Sunday, October 14, 2012

A Walk in the Woods

Today my son and I took a walk through a wooded park near Geneva, one of our favorite places to go.  I took along my camera, just to see what it would make of a drizzly October late Sunday afternoon.  The lighting was grey and bleak, but it was sooo good to finally get out of the house!

At the frog(-less) pond:

There were tons of mushrooms of all kinds:

but what really got my attention were the dried out seed heads, which reminded me of fireworks.  The three photos at the bottom were taken with the flash.  The first flash photo was taken by accident, since I'm not so familiar with the camera.  But then I saw what it did and kept going...

 Have a great week!

Monday, October 8, 2012

Does size matter?

BLOCK size, that is! (tee hee)  Adolescent humor aside, I have been considering block sizes in my patterns lately.  Though all my patterns include a scaling chart to allow copying the pattern in a range of sizes, my usual full-scale ready-to-print-and-go size is 6 inches finished (6-1/2" with seam allowances).  There are some exceptions, of course, but generally I choose a 6 inch size because it's easy to draft and easy to fit on standard 8-1/2 x 11" or A4 paper sizes.  For digital PDF patterns, other paper formats just aren't feasible, since most home printers (mine included) can't manage larger paper sizes.  And personally, I enjoy sewing smaller blocks since I usually make smaller projects like wall-hangings.  So my 6" standard seemed reasonable.

Recently a quilt magazine asked me to submit a block. They asked for a sewn 12" sample block with corresponding 12" foundation pattern.  I knew exactly the design I would send in, since I'd been working on the idea for awhile.  But I'd drawn the pattern to my usual 6".  To sew the block, there were 2 choices:  I could enlarge the 6" pattern on a copy machine like my customers do, or I could enlarge it to 12" in my drawing software.  Since I had to send the printed foundation with my sewn block, though, it only made sense to redraft it as a 12" block. 

Fortunately, even for the 12" block, most sections of this design were small enough to fit on a standard page.  But one section spanned the full 12" width.  I had to split the section into two pieces to fit on the page and attach the two sections together before starting to sew. I used a Pritt permanent adhesive roller which held up to pressing beautifully, unlike many tapes which shouldn't be ironed over.  The process was a bit fiddly, but not too bad.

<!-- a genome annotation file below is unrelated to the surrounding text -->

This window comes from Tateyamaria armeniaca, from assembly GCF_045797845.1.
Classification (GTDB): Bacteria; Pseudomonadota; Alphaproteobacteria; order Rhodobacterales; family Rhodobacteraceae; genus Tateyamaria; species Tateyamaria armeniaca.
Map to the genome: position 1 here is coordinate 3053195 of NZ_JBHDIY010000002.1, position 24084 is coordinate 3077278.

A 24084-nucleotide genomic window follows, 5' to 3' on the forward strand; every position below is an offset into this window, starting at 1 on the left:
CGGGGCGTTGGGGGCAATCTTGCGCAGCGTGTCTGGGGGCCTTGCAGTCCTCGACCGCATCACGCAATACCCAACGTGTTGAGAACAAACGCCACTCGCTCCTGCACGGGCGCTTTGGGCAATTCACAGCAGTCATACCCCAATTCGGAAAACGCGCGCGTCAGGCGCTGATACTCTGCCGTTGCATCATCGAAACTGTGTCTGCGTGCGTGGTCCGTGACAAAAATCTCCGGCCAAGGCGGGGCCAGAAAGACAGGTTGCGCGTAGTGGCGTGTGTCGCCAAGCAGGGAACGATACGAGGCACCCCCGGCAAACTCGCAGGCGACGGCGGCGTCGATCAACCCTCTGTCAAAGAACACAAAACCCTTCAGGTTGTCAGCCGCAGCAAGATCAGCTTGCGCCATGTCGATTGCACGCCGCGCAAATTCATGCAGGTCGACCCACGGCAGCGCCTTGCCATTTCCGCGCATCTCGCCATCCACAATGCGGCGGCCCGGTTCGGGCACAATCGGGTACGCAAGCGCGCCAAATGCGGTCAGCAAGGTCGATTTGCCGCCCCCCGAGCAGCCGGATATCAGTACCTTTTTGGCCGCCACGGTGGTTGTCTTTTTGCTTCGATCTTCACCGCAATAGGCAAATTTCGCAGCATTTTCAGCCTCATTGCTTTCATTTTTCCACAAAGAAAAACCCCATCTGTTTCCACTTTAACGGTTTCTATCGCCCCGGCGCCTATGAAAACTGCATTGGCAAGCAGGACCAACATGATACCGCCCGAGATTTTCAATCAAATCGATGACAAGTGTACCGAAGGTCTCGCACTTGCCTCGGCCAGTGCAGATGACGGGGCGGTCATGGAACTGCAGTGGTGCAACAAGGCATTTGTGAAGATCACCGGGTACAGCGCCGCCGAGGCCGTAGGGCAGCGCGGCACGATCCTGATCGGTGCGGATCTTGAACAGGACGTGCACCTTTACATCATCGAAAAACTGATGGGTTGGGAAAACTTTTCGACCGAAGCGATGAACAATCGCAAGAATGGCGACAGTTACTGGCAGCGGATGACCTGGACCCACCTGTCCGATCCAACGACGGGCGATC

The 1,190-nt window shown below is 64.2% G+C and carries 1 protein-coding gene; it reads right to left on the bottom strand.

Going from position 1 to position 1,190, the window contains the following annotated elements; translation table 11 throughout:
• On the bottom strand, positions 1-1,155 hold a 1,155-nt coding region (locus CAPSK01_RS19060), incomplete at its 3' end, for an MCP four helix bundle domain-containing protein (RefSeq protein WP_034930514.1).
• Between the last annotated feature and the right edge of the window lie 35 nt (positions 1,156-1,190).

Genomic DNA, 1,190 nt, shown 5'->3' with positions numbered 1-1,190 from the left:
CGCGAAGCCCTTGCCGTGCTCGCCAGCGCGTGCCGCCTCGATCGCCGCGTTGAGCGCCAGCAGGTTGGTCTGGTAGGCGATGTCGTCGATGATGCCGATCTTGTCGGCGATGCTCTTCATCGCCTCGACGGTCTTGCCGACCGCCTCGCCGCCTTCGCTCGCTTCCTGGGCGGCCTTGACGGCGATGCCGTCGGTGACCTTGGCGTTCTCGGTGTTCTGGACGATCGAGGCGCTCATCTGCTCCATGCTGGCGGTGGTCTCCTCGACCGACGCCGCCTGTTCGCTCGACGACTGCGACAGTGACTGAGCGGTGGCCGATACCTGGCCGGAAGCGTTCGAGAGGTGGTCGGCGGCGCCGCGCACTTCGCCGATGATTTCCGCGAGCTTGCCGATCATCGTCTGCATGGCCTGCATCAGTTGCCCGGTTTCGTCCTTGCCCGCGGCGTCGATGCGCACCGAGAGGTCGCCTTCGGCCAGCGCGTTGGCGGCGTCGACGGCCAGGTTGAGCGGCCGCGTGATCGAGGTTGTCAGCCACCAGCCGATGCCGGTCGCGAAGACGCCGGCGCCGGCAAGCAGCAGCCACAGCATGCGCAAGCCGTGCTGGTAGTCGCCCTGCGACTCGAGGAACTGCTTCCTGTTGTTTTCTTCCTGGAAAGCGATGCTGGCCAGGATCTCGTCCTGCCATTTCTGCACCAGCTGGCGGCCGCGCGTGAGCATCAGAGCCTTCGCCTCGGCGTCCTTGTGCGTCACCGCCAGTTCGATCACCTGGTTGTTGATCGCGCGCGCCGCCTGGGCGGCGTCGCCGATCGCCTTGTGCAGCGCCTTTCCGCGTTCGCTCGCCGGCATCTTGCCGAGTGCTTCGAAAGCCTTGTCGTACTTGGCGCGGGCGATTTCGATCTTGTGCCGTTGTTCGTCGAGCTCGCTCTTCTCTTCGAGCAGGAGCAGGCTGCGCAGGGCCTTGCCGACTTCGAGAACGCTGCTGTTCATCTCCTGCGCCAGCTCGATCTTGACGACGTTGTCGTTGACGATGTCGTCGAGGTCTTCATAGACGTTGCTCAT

This little episode has caused me to ponder what size most quilters actually prefer their block patterns - is the 12" block still the gold-standard?  Would it be more convenient for my customers if the ready-to-print size of my designs was 12" instead of 6"? What about single-section designs (e.g. Birdie Bird and Yin & Yang) -- at 12", these would have to be broken down into four sections to fit onto standard printer paper -- would quilters find it a real nuisance to cut and glue those sections together?

I would love to hear from you on this topic! What block size(s) do YOU generally work with? Take the poll at the top right side of this page!

By the way, I sent off the finished block to the magazine and am waiting to hear back from them with fingers crossed!  Can't tell you yet what the design is (hint, it's NOT the one pictured above, which is still a work-in-progress), but it turned out really cute and would be perfect for winter projects and kids' quilts!

Friday, August 31, 2012

Hearts, Roses and Scotties

To me, absolutely the best part about designing quilting patterns is seeing finished items made from my designs. It is soooo cool to open an email to find that someone's sent me a photo of their latest creation! I get more than a little thrill knowing that my design provided a creative spark for its creator.

Whether it's an unexpected choice of colors and fabric prints, or how the design is incorporated into an item (not just quilts, but all kinds of things!), I am constantly surprised and humbled to discover what clever and original things people do with my patterns. This is why I generally design block patterns, as opposed to complete quilt designs -- blocks are literally building blocks (pun quasi-intended) for quilters. They provide a basic starting point for a quilter to build her project upon, while leaving plenty of creative space to develop and express her own ideas and tastes.